9/22/2020Small Business Advice
Tips to Minimize a Small Business Audit
We tackle the myths surrounding small business audits (from Sole Prop to LLC), and easy best practices to avoid being audited at tax time
While the chances are low that your small business will be subject to an audit, there are also a lot of myths surrounding audits. For example, that low income businesses don’t get audited, that audits are always done quickly or that audits will only happen the year you file. It can be stressful to find out that the IRS has at least three years to audit a tax return (and in some cases forever). That means your return last year could come back to haunt you next year, either because of a specific discrepancy or random selection. Thinking about how to organize your finances throughout the year is the best way to make tax time (and any potential audits) far less painful. There’s a lot of information available to help you with your taxes, but here are some of the main things you can do to minimize scrutiny from the IRS.
(One important note: If the IRS does contact you, it will be always be through the mail, not by phone.)
If you are an incorporated business, the IRS requires that you keep your business finances in a separate account from your personal finances. But even if you are an unincorporated sole-prop, it's still a good idea to run your business finances out of a separate bank account. Keeping your records organized can help you prevent an audit in the first place because you’re less likely to forget something or make a mistake.
With Covid-19, Correspondence Examinations (audits by mail) will probably increase as compared to Field Examinations (face to face audits). If you do get audited, having everything appropriately filed and organized will help you navigate the audit with much less stress.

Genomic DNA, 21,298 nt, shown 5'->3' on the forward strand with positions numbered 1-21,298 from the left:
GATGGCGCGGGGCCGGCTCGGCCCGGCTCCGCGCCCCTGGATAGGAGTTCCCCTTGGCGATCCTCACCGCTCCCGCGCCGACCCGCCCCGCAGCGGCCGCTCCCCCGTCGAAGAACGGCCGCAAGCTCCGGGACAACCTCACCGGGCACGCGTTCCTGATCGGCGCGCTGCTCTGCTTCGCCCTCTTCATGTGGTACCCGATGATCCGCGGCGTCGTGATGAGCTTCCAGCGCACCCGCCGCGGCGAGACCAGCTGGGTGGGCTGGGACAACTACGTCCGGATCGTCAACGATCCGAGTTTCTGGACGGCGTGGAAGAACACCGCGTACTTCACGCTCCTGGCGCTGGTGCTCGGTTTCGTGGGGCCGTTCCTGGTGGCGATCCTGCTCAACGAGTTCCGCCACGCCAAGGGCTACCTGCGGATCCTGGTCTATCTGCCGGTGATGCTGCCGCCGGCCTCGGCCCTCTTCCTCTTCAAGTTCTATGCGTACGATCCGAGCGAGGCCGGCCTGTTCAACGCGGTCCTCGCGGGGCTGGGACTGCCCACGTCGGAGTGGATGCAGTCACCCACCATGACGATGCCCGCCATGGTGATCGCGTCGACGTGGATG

So, if you already have your business finances moving in and out of a separate account, what additional records should you keep if you're a small-business owner?
“You must keep all employment tax records for at least four years after the tax becomes due or is paid, whichever is later.
Other important documents you should keep include records for gross receipts, such as cash register tapes, bank deposit slips, receipt books, invoices, credit card charge slips, and forms 1099 miscellaneous.
Proof of purchases -- for instance, cancelled checks, cash register tape receipts, credit card sales slips, and invoices.
Expense documents, which include invoices, cancelled checks, cash register tapes, account statements, credit card sales slips, and petty cash slips for small payments.
Documents to verify your assets like purchase and sales invoices, real estate closing statements, and cancelled checks.
Also, you should normally keep records relating to your business assets until at least three years after you sell or otherwise dispose of the property.
Examples of these assets include building, machinery, equipment, and office furniture or fixtures purchased and used in your business.”
If you can figure out a filing system that works for you and fold it into your regular business practices, organizing your business information doesn’t have to derail your plans every tax season and you can be sure you’re filing as accurately as possible. Bookkeeping software is especially helpful for keeping track of expenses, receipts, donations and sales (if you already have a Hatch account and need accounting software, you can actually get a discount on Quickbooks.)